2016 Toyota Corolla Road Trip: Audio Odyssey

By Matt Degen on September 14, 2016 2:24 PM

For Southern Californians into used CDs, vinyl and other traditional media you can actually hold in your hands and put into a machine, Amoeba Music may as well be Mecca. Located on Sunset Boulevard in the heart of Hollywood, Amoeba is the kind of place where you can literally get lost in the music. Yes, there's an online store, but there's something special about scouring racks and bins for rare and out-of-print CDs. As a sonic snob, my prize is the SACD -- Super Audio Compact Disc -- a high-res music format that had a brief battle with DVD-Audio in the early 2000s before both whimpered at the onslaught of lower-res but more convenient digital music downloads.

Though only some 60 miles from my home in Orange County, getting to Amoeba is a slog because it involves multiple freeways, narrow side streets, and the ever-present gridlock that is L.A. traffic. The commute calls for a car that's comfortable on the highway and easy to maneuver in the city -- two traits the Toyota Corolla practically has trademarked. With keys to a 2016 Corolla Special Edition in hand, I took the opportunity for a trip to music nirvana.

Making the connection

For a road trip of which the purpose is to find good music, it was only appropriate to hit play before hitting the accelerator. Thankfully the Corolla still comes with something that is disappearing from other cars: a CD player. For this trip I brought an assortment of titles, ranging from Beck and Otis Redding to the first soundtrack from "The O.C." -- a surprisingly strong compilation.

While I appreciate the better sound quality offered by CDs, I'm hardly a Luddite, and neither is the Corolla. In addition to the CD player, this Corolla came with an Entune Premium Audio system that bundles navigation, a 6.1-inch touchscreen, Bluetooth streaming, HD Radio and USB input. For $1,200, it's a nominal charge for a robust system, and still made this compact sedan a deal at $23,520.

The system immediately and flawlessly connected with my iPhone via Bluetooth, and for good measure I also had a thumb drive filled with music in the USB port. The audio system sounded good even with lower-resolution music and tunes streamed from my phone. One particularly cool feature is the Corolla's ability to display album artwork no matter the source, digitally fetching even relatively obscure titles like Kraftwerk's "Pocket Calculator" streamed from my iPhone.

Hitting the road

A series of winding, hilly roads stands between my home and the nearest freeway, and it proved a good place to test the Toyota Corolla's responsiveness and handling. While this sedan won't be confused with a performance car -- or even among the sportier compact sedans -- the Corolla didn't blush in getting up to speed. Its 4-cylinder engine is more than adequate for everyday acceleration, and S models such as the one on which this Special Edition is based have a Sport button that changes throttle response when engaged. I was also pleasantly surprised how well the Corolla "held gears" on downhills. The quotes are there because this Corolla actually doesn't have traditional gears.  It uses a fuel-efficient CVT -- continuously variable transmission -- that does an admirable job impersonating a traditional automatic. For those who want even more control, paddle shifters are available to mimic seven forward gears.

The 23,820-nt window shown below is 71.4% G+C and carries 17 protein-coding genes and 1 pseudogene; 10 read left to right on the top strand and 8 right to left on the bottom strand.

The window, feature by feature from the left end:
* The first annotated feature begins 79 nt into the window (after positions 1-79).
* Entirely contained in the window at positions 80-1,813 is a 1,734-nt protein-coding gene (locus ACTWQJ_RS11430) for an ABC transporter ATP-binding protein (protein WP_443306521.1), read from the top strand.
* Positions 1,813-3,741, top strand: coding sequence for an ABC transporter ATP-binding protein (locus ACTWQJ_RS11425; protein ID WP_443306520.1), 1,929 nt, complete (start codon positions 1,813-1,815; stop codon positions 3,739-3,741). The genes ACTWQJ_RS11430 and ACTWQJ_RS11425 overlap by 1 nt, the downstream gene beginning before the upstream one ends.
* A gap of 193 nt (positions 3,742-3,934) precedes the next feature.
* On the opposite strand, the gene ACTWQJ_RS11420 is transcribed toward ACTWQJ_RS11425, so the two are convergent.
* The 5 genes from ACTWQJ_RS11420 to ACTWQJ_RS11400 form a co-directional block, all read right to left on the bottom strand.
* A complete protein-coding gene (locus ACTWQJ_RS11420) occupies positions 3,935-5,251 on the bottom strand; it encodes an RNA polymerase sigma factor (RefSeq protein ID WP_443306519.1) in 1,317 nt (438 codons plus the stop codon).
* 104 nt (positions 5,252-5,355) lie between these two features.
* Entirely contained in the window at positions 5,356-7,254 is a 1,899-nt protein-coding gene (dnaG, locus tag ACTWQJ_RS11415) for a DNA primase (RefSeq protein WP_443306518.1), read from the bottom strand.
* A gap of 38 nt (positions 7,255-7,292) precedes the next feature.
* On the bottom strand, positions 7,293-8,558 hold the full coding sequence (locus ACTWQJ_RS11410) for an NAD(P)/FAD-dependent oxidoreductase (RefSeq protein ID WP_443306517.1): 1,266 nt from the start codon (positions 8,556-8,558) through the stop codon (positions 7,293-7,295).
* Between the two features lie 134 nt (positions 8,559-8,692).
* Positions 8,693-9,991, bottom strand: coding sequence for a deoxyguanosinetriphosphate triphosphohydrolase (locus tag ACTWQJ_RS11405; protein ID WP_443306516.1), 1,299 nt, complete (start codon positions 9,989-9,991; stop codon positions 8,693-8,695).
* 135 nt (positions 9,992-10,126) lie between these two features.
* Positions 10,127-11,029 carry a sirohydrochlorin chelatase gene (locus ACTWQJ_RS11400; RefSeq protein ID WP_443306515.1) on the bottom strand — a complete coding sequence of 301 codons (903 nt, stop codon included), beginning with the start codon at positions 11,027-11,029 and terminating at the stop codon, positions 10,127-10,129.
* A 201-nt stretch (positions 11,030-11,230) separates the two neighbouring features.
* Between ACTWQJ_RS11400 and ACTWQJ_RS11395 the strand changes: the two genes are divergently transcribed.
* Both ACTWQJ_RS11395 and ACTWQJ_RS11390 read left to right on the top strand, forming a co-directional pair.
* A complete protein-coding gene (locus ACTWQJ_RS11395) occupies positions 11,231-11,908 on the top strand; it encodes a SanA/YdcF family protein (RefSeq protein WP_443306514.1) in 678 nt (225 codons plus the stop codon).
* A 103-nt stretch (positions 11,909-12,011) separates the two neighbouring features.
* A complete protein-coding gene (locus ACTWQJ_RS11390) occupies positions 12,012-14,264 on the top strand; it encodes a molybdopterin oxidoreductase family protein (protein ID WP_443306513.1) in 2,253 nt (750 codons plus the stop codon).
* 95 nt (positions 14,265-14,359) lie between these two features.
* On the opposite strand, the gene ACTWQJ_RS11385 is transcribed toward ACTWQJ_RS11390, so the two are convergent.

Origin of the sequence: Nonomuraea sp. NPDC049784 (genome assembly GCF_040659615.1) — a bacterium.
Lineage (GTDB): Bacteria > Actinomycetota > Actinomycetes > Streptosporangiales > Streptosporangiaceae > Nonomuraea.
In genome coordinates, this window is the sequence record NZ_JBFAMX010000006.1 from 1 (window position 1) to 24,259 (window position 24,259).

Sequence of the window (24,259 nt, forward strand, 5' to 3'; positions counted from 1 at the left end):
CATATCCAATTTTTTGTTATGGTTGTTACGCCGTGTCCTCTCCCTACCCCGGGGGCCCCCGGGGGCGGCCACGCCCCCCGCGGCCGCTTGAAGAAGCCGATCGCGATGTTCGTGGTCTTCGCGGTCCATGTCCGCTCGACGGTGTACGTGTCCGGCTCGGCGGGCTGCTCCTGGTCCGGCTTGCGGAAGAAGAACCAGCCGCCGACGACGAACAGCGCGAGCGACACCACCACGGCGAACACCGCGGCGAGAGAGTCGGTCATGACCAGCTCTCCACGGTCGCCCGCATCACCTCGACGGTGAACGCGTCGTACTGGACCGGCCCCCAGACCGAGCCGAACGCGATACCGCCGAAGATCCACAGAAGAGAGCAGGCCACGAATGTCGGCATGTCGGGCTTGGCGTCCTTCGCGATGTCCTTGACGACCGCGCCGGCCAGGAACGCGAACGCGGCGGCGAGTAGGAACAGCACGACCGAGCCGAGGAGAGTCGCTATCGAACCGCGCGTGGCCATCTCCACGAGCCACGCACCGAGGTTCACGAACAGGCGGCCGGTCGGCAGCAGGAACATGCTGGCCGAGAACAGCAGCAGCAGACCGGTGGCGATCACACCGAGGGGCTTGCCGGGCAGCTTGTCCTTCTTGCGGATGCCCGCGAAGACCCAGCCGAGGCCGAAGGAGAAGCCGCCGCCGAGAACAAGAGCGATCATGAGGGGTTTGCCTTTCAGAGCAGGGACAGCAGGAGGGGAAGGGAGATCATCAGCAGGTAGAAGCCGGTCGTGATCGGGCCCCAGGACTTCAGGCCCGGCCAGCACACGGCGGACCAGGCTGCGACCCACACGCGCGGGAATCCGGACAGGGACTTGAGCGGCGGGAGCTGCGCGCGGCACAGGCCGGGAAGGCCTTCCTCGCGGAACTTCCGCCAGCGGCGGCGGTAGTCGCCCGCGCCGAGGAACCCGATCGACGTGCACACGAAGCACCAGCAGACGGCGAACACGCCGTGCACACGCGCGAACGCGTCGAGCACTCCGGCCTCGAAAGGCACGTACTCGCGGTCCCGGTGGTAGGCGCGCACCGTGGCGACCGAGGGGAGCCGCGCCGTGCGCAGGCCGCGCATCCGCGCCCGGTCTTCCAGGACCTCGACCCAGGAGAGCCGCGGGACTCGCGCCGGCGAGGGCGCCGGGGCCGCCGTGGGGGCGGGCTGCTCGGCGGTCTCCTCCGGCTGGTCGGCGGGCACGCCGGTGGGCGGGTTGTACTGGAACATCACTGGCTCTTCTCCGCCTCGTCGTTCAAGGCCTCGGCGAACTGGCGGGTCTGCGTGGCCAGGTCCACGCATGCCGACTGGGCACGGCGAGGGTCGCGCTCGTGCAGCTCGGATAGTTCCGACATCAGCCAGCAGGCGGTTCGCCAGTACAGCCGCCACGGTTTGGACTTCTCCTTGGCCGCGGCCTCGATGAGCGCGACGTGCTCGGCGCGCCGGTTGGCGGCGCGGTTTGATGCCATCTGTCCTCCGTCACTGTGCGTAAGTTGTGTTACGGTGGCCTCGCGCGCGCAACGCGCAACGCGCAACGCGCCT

Freeway friend

If the hills were the dessert portion of my drive, the much longer freeway commute was the equivalent of eating my vegetables. Yet the Corolla was a willing partner no matter how slow or fast traffic was going on the trek up to L.A. The Toyota proved impressively comfortable -- and not just for a compact sedan -- as it adeptly soaked up the bumps, potholes and other imperfections of the region's notoriously poor roads. Visibility is also good, and combined with the Corolla's smaller size made it a snap to maneuver in traffic. It proved highly efficient, too. By the time I reached Amoeba, the Corolla was averaging 29 mpg and would ultimately top 30 mpg including the trip back. This is indeed a commuter's friend. If I had one request, it would be for adjustable lumbar support in the driver's seat.

The search and a sound return

Amoeba Music is positively overwhelming. As the proclaimed largest independent record store in the world -- with the L.A. shop being the largest of its three locations -- you can find just about anything there. And while one employee confirmed my suspicions that interest in CDs is waning some, the store has seen an uptick in record sales as vinyl experiences something of a resurgence. Who knows, maybe CDs will again be in vogue in the future.

With a bag full of finds -- including one of my beloved SACDs -- it was time to pop in a disc and return home. Though I knew the route, I again used the Corolla's navigation system, which provided excellent directions on the way up. This time I used its voice-command system, and to my surprise and delight it recognized my one-shot address entry the first time and immediately started route guidance, even alerting me to traffic delays.

After some four hours in the Corolla, I was again reminded why it's been a benchmark for buyers looking for a comfortable, roomy, easy-to-drive, economical and good-natured commuting companion. This audio lover gives it extra marks for its slick and versatile Entune system.

 


 

Advertisement
Advertisement